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Rain, surge and wind: How to understand your hurricane risk

Tropical Storm Ian on Monday, September 26, 2022. The storm is expected to strengthen as it moves across the eastern Gulf of Mexico on Tuesday and Wednesday.
Tropical Storm Ian on Monday, September 26, 2022. The storm is expected to strengthen as it moves across the eastern Gulf of Mexico on Tuesday and Wednesday.

Updated September 26, 2022 at 1:03 PM ET

Tropical Storm Ian is gathering strength in the Caribbean Sea, and is headed for Florida. Millions of people live in the storm's path, and are potentially in danger from flooding and wind damage.

Are you one of those people?

Research suggests that many people are confused by common graphics and warnings about where hurricanes are headed and how they'll affect communities in their path.

The dangers posed by flooding are particularly underappreciated. And forecasters warn that Tropical Storm Ian could cause dramatic flooding from both from rain and from storm surge – when ocean water gets pushed inland by a storm.

Here are some basic principles you can use to avoid confusion and be prepared when a hurricane or tropical storm is headed your way. And for the latest information about Ian, visit the National Hurricane Center website.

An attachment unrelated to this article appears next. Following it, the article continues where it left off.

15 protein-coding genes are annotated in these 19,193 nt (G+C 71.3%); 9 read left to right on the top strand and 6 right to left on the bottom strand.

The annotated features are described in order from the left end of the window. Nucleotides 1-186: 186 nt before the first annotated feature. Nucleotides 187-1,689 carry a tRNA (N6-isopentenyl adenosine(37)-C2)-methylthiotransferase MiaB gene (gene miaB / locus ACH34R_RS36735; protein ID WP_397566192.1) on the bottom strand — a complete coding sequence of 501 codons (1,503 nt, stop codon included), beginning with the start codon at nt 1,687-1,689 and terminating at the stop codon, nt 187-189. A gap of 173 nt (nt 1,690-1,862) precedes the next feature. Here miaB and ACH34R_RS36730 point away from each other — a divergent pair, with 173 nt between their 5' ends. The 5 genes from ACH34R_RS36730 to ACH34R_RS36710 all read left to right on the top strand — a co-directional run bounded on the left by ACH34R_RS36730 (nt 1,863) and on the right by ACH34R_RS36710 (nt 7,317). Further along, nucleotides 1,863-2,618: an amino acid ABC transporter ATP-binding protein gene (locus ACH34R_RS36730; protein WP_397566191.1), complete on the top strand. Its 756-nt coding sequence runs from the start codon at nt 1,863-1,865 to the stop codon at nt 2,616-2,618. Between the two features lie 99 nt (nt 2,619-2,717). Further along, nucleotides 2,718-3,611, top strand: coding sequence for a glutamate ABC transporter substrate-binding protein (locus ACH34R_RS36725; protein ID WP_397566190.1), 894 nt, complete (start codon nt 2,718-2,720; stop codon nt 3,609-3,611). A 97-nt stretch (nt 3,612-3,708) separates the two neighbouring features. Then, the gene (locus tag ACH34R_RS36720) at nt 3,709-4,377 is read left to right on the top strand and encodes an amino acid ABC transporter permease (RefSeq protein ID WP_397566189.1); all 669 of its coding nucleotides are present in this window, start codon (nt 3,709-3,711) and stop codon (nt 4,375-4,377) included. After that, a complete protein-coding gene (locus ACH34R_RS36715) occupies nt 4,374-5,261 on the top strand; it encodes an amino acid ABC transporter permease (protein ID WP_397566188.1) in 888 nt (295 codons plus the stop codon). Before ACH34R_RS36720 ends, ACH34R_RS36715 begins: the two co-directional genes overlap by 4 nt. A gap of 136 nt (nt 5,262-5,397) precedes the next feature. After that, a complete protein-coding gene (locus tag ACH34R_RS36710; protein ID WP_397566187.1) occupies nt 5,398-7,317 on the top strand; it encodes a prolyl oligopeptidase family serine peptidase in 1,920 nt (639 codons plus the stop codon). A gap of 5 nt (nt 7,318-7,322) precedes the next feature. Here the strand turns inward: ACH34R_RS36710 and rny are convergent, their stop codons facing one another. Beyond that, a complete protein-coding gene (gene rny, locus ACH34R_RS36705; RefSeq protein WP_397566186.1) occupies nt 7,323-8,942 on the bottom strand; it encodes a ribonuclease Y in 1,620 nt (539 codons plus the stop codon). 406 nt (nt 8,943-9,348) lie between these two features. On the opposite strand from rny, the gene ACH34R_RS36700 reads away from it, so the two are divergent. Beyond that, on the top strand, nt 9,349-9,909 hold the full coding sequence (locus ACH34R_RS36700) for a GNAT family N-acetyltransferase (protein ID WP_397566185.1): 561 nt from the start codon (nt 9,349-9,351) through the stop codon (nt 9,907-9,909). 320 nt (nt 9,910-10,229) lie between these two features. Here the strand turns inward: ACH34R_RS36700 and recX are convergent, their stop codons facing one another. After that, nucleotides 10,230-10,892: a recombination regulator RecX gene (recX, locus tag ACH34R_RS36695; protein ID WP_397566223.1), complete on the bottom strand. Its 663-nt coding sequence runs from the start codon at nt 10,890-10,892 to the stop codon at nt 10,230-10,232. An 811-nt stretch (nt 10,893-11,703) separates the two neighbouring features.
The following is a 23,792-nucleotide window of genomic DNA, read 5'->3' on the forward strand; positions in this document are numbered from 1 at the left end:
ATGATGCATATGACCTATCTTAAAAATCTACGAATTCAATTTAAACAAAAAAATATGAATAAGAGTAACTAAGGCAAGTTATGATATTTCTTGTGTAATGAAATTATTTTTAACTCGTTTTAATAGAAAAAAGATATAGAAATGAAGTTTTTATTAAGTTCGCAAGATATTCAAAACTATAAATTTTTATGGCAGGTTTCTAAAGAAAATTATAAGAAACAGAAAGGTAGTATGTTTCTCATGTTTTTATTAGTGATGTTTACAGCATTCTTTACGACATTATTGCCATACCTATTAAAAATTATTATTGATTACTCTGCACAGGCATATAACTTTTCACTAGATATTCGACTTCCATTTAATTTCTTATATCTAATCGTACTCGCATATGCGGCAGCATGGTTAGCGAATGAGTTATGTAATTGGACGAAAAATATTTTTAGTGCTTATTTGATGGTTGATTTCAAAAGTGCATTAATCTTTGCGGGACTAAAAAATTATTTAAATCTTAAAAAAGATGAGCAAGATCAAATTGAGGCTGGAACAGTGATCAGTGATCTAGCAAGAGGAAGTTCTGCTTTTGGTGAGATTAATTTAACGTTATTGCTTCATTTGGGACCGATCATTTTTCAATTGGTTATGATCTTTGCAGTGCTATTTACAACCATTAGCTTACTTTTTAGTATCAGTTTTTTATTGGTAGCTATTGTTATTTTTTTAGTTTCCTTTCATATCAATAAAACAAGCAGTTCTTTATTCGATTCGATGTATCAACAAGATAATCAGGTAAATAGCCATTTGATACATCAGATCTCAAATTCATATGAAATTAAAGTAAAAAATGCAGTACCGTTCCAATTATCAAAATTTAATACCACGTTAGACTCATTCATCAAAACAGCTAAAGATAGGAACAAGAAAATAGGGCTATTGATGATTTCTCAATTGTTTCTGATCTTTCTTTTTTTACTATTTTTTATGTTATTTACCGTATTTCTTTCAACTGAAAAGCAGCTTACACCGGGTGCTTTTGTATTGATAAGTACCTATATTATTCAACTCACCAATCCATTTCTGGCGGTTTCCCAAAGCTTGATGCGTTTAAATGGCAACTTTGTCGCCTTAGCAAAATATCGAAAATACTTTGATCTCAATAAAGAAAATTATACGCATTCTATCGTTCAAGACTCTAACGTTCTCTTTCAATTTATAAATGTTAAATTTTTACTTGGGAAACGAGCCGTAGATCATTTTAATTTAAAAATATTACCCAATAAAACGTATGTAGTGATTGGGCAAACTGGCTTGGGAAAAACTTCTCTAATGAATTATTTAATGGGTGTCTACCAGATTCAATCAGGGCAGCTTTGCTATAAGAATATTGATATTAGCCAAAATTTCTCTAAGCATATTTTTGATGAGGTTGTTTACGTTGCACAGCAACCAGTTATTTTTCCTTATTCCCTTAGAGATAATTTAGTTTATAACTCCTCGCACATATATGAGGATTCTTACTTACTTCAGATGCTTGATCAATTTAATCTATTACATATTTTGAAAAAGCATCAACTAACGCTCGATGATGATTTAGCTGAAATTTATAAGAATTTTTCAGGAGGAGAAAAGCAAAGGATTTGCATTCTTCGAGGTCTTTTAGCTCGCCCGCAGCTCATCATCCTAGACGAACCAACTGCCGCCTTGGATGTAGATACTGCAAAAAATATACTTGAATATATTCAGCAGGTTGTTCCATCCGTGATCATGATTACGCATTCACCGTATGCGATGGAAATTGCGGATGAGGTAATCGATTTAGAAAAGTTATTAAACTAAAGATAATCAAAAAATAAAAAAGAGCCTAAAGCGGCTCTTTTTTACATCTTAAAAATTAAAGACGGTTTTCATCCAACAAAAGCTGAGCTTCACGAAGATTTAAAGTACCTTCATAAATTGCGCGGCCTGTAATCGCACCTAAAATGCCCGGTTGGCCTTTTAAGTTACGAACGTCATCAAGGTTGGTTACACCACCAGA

Storms are large, and they can be dangerous even if they don't hit your area directly

Figuring out whether you and your family are in the potential path of a hurricane is the first step. When a storm forms, the National Hurricane Center publishes a prediction map that shows where the hurricane is headed.

That map is often called the "cone of uncertainty." It sometimes has a central line that shows the most likely path of the hurricane. Imagine that the line starts at the current location of the storm — somewhere over the water — and extends toward the land, showing you where the storm is likely to be in the coming hours and days.

But each location along the storm's projected path is less and less certain, because it's farther in the future. The storm could move slightly left or slightly right at any moment, and that changes where it ultimately makes landfall. The map illustrates that uncertainty with a shaded blob that shows the total area where the storm's center is likely to fall.


You can see the current cone of uncertainty forecast for Ian here.

Water is often more dangerous than wind

The "cone of uncertainty" map is usually published along with information about the storm's wind category. The categories range from tropical storms with sustained wind below 74 miles an hour up to Category 5 storms with sustained winds above 157 miles per hour.

Although high winds can destroy buildings, water is the most deadly part of a hurricane. And a storm's category doesn't tell you anything about the flooding it will cause.

"My number one message to people is to focus less on wind and more on water," says Jamie Rhome, a senior forecaster at the National Hurricane Center. "The cone of uncertainty tells you very little about storm surge or rain, which are consistently the deadliest effects of hurricanes."